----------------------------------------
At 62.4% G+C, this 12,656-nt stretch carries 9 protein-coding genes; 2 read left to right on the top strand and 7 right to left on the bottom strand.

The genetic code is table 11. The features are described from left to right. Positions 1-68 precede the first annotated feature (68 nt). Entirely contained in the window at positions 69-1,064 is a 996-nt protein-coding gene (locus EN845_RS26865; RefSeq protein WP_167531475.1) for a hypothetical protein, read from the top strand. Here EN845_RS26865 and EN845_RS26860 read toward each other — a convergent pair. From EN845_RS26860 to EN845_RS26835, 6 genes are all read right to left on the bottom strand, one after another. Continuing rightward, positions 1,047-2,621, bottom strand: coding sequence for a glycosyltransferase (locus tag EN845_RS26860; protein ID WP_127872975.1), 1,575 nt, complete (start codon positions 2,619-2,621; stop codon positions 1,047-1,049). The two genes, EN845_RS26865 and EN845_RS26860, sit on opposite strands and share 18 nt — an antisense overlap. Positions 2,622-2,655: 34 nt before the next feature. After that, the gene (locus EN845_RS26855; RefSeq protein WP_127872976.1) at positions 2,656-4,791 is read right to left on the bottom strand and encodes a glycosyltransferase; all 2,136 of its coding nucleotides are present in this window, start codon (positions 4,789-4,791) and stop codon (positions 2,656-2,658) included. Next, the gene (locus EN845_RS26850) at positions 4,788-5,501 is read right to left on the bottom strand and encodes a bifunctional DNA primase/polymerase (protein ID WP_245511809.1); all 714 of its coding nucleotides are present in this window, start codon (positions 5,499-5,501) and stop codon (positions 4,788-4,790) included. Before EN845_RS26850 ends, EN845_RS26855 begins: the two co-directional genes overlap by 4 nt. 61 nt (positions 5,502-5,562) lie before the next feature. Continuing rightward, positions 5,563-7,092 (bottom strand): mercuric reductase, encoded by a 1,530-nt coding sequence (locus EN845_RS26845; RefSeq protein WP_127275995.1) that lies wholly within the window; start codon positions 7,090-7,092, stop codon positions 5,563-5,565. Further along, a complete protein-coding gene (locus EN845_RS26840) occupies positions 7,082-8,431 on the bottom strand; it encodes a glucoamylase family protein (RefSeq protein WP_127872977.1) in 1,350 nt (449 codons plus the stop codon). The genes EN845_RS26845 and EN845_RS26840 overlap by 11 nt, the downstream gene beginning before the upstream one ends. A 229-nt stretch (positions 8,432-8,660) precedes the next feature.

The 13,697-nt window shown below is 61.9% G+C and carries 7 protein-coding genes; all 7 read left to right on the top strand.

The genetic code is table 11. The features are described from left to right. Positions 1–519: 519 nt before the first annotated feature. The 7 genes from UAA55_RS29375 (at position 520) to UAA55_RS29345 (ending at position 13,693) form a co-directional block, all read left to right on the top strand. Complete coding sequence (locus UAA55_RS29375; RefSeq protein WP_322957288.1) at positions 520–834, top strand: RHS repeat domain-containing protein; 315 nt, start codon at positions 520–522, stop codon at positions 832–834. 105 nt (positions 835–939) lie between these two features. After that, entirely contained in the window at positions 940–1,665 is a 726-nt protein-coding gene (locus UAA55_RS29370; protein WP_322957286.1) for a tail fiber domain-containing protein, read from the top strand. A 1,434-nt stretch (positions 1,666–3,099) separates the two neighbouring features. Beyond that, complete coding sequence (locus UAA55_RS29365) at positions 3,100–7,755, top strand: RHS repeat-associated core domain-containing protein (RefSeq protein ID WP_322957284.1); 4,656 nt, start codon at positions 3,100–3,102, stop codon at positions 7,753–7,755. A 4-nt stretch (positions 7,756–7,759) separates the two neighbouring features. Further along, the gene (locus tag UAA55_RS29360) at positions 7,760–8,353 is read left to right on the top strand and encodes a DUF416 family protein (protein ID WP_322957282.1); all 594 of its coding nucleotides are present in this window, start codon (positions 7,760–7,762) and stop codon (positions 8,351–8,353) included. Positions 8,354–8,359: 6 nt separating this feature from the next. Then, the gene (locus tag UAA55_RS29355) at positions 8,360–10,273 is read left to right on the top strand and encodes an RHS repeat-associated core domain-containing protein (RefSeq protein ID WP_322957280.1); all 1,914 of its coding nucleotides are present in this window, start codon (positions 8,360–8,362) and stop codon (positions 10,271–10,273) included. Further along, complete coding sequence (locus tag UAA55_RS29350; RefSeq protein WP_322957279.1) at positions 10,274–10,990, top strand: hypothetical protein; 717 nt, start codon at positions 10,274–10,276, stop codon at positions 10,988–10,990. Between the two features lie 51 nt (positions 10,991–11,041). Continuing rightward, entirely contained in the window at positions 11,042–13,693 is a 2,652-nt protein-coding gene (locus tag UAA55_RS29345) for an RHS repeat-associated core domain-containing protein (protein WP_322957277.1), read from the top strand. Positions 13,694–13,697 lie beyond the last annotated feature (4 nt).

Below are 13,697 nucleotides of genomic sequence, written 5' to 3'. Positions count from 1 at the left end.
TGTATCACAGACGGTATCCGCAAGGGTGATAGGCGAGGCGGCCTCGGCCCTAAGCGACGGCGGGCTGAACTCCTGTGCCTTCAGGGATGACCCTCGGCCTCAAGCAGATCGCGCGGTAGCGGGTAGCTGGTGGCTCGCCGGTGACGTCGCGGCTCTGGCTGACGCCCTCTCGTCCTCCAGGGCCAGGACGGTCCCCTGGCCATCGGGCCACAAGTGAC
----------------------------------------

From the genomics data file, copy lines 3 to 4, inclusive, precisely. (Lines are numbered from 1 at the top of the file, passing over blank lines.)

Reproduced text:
The 13,697-nt window shown below is 61.9% G+C and carries 7 protein-coding genes; all 7 read left to right on the top strand.

The genetic code is table 11. The features are described from left to right. Positions 1–519: 519 nt before the first annotated feature. The 7 genes from UAA55_RS29375 (at position 520) to UAA55_RS29345 (ending at position 13,693) form a co-directional block, all read left to right on the top strand. Complete coding sequence (locus UAA55_RS29375; RefSeq protein WP_322957288.1) at positions 520–834, top strand: RHS repeat domain-containing protein; 315 nt, start codon at positions 520–522, stop codon at positions 832–834. 105 nt (positions 835–939) lie between these two features. After that, entirely contained in the window at positions 940–1,665 is a 726-nt protein-coding gene (locus UAA55_RS29370; protein WP_322957286.1) for a tail fiber domain-containing protein, read from the top strand. A 1,434-nt stretch (positions 1,666–3,099) separates the two neighbouring features. Beyond that, complete coding sequence (locus UAA55_RS29365) at positions 3,100–7,755, top strand: RHS repeat-associated core domain-containing protein (RefSeq protein ID WP_322957284.1); 4,656 nt, start codon at positions 3,100–3,102, stop codon at positions 7,753–7,755. A 4-nt stretch (positions 7,756–7,759) separates the two neighbouring features. Further along, the gene (locus tag UAA55_RS29360) at positions 7,760–8,353 is read left to right on the top strand and encodes a DUF416 family protein (protein ID WP_322957282.1); all 594 of its coding nucleotides are present in this window, start codon (positions 7,760–7,762) and stop codon (positions 8,351–8,353) included. Positions 8,354–8,359: 6 nt separating this feature from the next. Then, the gene (locus tag UAA55_RS29355) at positions 8,360–10,273 is read left to right on the top strand and encodes an RHS repeat-associated core domain-containing protein (RefSeq protein ID WP_322957280.1); all 1,914 of its coding nucleotides are present in this window, start codon (positions 8,360–8,362) and stop codon (positions 10,271–10,273) included. Further along, complete coding sequence (locus tag UAA55_RS29350; RefSeq protein WP_322957279.1) at positions 10,274–10,990, top strand: hypothetical protein; 717 nt, start codon at positions 10,274–10,276, stop codon at positions 10,988–10,990. Between the two features lie 51 nt (positions 10,991–11,041). Continuing rightward, entirely contained in the window at positions 11,042–13,693 is a 2,652-nt protein-coding gene (locus tag UAA55_RS29345) for an RHS repeat-associated core domain-containing protein (protein WP_322957277.1), read from the top strand. Positions 13,694–13,697 lie beyond the last annotated feature (4 nt).